Below lists the attribute table fields that will always appear by default when you create a mosaic dataset. When you add data using a particular raster type, more fields can be added to contain some specific metadata information. You can also add and populate additional fields. These fields can be used when defining a query on the mosaic dataset (or image service using the mosaic dataset). If you don't want all the fields exposed to those using the mosaic dataset, you can edit Allowed Fields on the Mosaic Dataset Properties dialog box.
The attribute table contains the following default fields:
- ObjectID—The ObjectID field is maintained by ArcGIS and guarantees a unique ID for each row in a table. It can be used as an image ID when using the Lock Raster mosaic method.
- Raster—Stores the link to the raster dataset and any individual properties, functions, or metadata. You can preview the processed raster by clicking in this field and clicking the arrow button that appears. In the window that appears, you can edit the functions and preview the properties and metadata.
- Name—Name of the source defined by the raster type, which can be the name of the raster dataset file or the metadata file defined in the raster type.
- MinPS and MaxPS—The minimum and maximum pixel sizes are computed from the LowPS and HighPS values and depend on the overlapping raster datasets. These values control which raster will be used to create the dynamically mosaicked image at particular scales or resolutions of the display or image request. For example, if you create a mosaic dataset from 1-meter source rasters and build overviews, you will see a range of minimum and maximum pixel sizes. If you view the entire mosaic dataset (fully zoomed out), you likely are viewing the image with the largest MinPS and MaxPS values. As you zoom in, the resolution of the image increases and smaller pixel sizes are required.
- LowPS and HighPS—These values are extracted from the source rasters and used to define the range of pixel sizes that the raster dataset contains. For example, a raster dataset that contains a pyramid (or internal overview) will have a range of pixel sizes—the low value will represent the base pixel value, and the high value will represent the top overview that is being used. For raster datasets with no pyramids, the low and high pixel sizes may be the same value.
- Category—Used for quickly identifying the type of dataset and its status within the mosaic dataset:
- 1—Primary (base) data
- 3—Unprocessed overview
- 4—Partially processed overview
- 254—Incomplete and needs to be synchronized
- 255—Custom item
- Tag—Used for identifying the raster dataset that will participate in functions defined in a function template. For example, importing one mosaic dataset to another using the Table raster type (with some function templates defined on the raster type) heavily depends on Tag. In most cases, the value is defined by the raster type used for creating the dataset entry within the table.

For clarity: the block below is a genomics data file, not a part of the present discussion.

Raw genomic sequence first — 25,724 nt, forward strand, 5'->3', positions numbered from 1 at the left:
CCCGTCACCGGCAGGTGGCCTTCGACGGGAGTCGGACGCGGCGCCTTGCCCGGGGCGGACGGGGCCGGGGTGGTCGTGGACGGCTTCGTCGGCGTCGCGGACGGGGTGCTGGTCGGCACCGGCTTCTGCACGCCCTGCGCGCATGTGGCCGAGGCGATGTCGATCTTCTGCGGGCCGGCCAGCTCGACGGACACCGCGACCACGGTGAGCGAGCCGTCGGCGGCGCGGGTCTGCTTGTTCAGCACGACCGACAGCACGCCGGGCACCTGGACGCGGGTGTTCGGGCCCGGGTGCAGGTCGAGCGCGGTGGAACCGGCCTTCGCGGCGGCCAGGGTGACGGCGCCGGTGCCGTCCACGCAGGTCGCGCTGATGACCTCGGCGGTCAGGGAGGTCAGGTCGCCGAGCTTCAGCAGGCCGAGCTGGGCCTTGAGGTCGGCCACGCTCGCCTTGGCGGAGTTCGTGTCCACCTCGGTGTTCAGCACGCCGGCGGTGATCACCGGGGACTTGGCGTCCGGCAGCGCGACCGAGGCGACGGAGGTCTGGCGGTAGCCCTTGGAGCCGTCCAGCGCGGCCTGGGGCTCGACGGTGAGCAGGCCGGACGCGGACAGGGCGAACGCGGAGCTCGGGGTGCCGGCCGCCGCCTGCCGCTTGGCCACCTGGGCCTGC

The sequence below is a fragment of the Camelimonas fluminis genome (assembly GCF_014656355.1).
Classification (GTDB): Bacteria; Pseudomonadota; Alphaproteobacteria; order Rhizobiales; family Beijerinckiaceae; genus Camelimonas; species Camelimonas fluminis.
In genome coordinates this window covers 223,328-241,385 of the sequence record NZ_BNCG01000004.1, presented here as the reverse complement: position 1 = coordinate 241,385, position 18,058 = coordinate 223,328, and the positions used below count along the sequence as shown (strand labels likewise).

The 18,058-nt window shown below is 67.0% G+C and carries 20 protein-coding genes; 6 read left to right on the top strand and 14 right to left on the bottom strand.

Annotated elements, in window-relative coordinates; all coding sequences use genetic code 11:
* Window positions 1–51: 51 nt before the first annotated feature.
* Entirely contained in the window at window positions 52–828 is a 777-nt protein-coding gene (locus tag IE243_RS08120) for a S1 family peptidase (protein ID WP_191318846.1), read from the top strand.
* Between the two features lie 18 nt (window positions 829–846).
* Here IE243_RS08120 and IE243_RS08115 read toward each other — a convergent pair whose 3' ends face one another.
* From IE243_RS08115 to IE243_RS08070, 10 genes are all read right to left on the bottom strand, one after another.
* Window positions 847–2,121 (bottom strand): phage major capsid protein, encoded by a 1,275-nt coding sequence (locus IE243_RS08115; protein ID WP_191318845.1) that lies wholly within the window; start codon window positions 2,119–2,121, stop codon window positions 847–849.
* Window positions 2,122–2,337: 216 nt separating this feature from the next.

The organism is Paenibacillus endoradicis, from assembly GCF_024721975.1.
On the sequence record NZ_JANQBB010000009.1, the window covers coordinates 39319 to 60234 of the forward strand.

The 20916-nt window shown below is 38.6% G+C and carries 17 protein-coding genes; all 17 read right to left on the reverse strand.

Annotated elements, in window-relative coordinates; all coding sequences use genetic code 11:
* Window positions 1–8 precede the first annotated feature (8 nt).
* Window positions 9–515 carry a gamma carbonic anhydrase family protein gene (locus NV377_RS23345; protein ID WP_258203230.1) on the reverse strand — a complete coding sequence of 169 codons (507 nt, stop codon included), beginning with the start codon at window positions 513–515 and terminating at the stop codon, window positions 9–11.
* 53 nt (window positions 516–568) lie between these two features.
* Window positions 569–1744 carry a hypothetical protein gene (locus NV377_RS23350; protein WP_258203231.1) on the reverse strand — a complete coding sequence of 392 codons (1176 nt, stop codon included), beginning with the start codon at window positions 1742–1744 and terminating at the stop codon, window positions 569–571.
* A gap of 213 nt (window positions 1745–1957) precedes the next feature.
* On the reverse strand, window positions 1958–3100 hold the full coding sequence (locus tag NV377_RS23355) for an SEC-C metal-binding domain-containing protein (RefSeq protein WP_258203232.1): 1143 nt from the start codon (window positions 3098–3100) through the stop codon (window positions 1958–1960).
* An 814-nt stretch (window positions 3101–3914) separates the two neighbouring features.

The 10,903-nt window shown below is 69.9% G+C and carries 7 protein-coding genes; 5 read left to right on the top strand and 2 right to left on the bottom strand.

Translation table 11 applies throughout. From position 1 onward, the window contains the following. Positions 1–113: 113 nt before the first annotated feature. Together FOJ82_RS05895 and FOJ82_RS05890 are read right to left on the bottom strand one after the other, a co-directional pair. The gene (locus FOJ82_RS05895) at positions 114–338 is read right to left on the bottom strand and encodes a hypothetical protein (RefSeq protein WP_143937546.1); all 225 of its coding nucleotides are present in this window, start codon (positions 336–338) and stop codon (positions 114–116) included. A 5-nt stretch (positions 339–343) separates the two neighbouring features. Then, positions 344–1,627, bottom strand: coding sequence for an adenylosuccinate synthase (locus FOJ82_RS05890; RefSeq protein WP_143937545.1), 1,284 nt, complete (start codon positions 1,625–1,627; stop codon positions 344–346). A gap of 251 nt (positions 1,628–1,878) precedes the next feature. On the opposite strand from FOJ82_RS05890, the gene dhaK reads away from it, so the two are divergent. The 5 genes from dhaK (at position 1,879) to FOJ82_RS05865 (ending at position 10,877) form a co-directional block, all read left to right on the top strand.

- GroupName—A name given to one or more rows in the table that belong together. For example, for a QuickBird scene, the panchromatic and multispectral rasters are added as separate items in the table. Since each is required to participate in pan sharpening when added using a particular raster type, they will be assigned a group name. This is defined by the raster type that created the dataset entry within the table.
- ProductName—This is derived from either the name or product type defined in the raster type.
- CenterX and CenterY—The x- and y-coordinates identifying the centroid or nadir of the raster dataset. They are used to render a mosaicked image when the mosaic method is Closest To Nadir or Closest To Viewpoint.
ZOrder—Controls the ordering used in determining how the rasters will be mosaicked together when using the Closest To Center, North-West, By Attribute, Closest To Nadir, or Closest To Viewpoint mosaic methods. Generally, lower values push forward and larger values push back. For example, if there are three values, 10, 0, and -10, the larger value (10) becomes heavier and has a lower priority when creating the mosaicked image so it may be covered up by a lower ZOrder value (0 or -10). And the smaller the value, the more important and lighter it becomes, so it's displayed on top of a larger ZOrder value (therefore, -10 is on top of 0). Another way to think about this order of display value is, the higher number is displayed first and the remaining rasters are displayed overtop of the preceding raster in descending order, so the smallest numbered raster is on top.
This parameter can be used to control preferred display order or to display a lower-resolution raster with a specified footprint to cover areas that should not be seen at high resolutions.
A null value is presumed equal to zero.